October 23, 20XX
The zombies came for us again last night. Scratching and pleading for brains at the door, they persisted until five in the morning. About that time we heard a truck driving down the access road. I was confused and then elated at the prospect of more living people this far north. She was terrified and angry.
To her, more people meant more feelings.
"I only have room in my heart for you now," she'd said, after all of our folks went missing.
She had never been the same after that. Honestly I hadn't either. I'd made the best of the post apocalypse, but that's not saying much.
I moved quickly to the eastern wall of the cabin and looked through the small gap we'd left between the boards. The truck had stopped and appeared to be backing up.
"Don't do that," I whispered.
"Do what?" she whispered next to me.
"Gaaaa!," I said, jumping a little. "Don't scare me."
She just smiled at me and waited for me to calm down. Then I smiled too.
"Do what," she repeated pointing out the gap.
"They stopped their truck."
"Don't do that," she said, pushing me out of the way to have a look.
"I know, what are they thinking?"
"They're hungry, desperate and they must've seen our place as they passed."
"They must be stupid too," I said. "Everyone knows you don't stop in the woods under a full moon."
Right then we heard the first scream and then a gunshot.
"Can you see anything?" I asked, trying to move her to see for myself. She smacked my hands away.
"No way," she said. "You got to watch last time."
She was right. Seven months earlier a caravan of RVs drove through with their cool roof top mounted 50 caliber M2 Browning Machine Guns and football helmets. They'd stopped too and just like the unfortunate travelers in the truck they'd been dispatched by a gnarly pack of werewolves.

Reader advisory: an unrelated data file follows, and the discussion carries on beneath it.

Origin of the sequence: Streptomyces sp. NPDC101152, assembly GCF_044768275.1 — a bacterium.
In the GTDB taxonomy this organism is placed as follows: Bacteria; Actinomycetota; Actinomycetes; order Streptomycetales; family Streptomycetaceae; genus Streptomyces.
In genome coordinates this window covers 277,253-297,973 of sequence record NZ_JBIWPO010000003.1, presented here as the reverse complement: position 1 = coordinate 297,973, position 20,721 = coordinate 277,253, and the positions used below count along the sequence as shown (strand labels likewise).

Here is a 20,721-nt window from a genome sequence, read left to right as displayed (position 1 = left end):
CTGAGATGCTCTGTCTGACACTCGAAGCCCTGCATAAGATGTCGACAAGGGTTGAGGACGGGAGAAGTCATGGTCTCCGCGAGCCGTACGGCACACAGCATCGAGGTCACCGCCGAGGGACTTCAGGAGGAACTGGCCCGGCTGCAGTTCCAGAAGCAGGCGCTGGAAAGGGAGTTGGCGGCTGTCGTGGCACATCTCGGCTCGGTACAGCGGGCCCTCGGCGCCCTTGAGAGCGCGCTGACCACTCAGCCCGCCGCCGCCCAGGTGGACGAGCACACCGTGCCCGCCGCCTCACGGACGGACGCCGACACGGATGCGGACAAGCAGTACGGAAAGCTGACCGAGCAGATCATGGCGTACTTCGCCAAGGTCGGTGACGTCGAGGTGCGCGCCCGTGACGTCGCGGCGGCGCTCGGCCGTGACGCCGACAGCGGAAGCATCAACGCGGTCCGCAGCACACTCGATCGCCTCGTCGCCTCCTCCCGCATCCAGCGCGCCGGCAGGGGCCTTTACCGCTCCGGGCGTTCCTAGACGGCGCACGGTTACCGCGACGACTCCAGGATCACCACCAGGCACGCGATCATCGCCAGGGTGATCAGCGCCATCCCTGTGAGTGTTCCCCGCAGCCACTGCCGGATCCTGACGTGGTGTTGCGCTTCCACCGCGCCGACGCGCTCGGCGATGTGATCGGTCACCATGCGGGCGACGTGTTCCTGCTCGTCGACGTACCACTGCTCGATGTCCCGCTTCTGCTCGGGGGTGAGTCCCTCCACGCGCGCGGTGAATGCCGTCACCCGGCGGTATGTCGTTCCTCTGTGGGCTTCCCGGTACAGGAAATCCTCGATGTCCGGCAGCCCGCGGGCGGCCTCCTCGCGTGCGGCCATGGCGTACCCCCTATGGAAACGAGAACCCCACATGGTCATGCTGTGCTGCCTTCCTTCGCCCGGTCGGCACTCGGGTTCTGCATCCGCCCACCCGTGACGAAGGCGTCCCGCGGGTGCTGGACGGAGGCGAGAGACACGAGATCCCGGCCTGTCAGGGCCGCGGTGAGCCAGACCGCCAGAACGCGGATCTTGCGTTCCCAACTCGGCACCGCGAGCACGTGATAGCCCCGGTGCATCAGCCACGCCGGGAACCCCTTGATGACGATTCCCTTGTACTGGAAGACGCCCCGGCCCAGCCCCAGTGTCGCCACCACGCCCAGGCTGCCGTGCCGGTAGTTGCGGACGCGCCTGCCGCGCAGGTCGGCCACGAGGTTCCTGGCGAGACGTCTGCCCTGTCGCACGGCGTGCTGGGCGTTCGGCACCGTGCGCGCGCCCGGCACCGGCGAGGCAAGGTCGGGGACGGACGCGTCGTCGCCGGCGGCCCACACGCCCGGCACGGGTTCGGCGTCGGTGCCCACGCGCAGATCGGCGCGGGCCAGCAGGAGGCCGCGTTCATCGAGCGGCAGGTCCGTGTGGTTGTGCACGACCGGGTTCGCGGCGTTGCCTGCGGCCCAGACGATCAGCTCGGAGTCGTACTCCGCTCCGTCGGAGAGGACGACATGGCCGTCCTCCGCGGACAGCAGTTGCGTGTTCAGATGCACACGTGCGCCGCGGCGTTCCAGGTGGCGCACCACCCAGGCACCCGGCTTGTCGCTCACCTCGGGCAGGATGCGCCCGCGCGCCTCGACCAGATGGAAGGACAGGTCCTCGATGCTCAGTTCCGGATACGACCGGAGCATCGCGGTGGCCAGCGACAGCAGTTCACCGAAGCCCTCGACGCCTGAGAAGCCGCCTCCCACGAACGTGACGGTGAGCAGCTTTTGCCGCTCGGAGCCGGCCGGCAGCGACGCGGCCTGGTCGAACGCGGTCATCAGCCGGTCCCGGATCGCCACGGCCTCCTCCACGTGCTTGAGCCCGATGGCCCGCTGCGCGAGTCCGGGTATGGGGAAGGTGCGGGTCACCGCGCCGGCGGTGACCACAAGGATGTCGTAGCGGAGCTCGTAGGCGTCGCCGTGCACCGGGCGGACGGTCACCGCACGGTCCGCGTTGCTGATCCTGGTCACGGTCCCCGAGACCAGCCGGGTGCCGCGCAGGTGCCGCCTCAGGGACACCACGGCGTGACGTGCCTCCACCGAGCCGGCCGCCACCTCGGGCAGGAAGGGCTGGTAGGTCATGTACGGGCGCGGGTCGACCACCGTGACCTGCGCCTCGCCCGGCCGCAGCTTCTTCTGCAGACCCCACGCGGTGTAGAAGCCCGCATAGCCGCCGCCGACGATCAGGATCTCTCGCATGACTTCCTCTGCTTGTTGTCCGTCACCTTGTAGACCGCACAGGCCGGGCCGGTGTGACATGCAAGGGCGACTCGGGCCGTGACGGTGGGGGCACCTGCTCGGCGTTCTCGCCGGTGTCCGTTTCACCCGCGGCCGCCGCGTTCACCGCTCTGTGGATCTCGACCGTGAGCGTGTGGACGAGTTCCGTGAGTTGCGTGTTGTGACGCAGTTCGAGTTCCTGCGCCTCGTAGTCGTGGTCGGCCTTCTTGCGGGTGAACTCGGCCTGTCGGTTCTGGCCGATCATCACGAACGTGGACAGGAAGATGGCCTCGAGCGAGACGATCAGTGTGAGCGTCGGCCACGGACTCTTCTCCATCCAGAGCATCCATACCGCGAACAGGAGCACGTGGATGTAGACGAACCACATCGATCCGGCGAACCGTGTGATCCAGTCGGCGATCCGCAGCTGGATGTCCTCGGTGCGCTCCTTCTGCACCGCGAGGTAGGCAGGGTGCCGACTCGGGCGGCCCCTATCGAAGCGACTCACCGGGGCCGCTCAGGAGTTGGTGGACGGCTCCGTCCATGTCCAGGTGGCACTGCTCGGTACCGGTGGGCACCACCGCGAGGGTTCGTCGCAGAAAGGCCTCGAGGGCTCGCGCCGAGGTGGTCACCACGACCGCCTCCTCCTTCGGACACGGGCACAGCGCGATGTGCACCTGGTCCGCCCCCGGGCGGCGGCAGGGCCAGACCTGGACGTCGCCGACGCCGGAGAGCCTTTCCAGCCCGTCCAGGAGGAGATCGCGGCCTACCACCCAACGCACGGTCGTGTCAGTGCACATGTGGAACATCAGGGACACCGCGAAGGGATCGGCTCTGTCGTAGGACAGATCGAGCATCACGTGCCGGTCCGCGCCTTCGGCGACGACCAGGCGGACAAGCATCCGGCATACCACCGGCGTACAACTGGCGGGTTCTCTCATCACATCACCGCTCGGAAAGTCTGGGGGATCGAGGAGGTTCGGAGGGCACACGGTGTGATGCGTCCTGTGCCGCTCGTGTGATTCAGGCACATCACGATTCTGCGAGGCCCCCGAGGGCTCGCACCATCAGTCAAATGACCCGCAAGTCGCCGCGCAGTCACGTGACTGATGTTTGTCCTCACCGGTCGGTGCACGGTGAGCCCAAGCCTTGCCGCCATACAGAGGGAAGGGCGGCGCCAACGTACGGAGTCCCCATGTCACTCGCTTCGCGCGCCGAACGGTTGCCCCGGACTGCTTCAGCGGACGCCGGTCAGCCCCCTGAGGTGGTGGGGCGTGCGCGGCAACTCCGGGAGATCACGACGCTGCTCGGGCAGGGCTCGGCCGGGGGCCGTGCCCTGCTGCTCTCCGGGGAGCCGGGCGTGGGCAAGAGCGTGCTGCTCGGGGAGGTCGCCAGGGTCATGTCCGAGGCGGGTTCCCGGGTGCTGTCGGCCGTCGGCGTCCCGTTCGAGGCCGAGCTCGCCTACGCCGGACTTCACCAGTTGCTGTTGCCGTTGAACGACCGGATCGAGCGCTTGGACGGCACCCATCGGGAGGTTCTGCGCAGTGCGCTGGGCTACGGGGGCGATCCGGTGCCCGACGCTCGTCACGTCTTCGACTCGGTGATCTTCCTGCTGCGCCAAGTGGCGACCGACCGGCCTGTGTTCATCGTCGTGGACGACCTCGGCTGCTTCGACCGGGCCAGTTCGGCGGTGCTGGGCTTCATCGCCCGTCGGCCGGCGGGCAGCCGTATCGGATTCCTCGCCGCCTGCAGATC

"How many are there?" I asked her, having given up on trying to move her out of the way.
"Is the gray one with them?"
"What did you name him?"
"Lon Chaney Jr."
By morning the werewolves were gone while the zombies, being well fed from the leftovers, were napping on our lawn. Scavenging the truck we found two shotguns, five cartridges, nine cans of Vienna sausage, Tang, a worn copy of Tolkien's Two Towers, and Ten by Pearl Jam on CD.
"Hey can I turn on the generator for this?" I asked, holding out the album.
She looked up from her pillaging on the driver's side.
"Ok," she said. "But I get two cans of sausage and a full glass of Tang for lunch."
Luckily, Vedder's voice didn't wake the undead snoozing on the lawn. Unlike the vampires in the cities, they had no taste in music.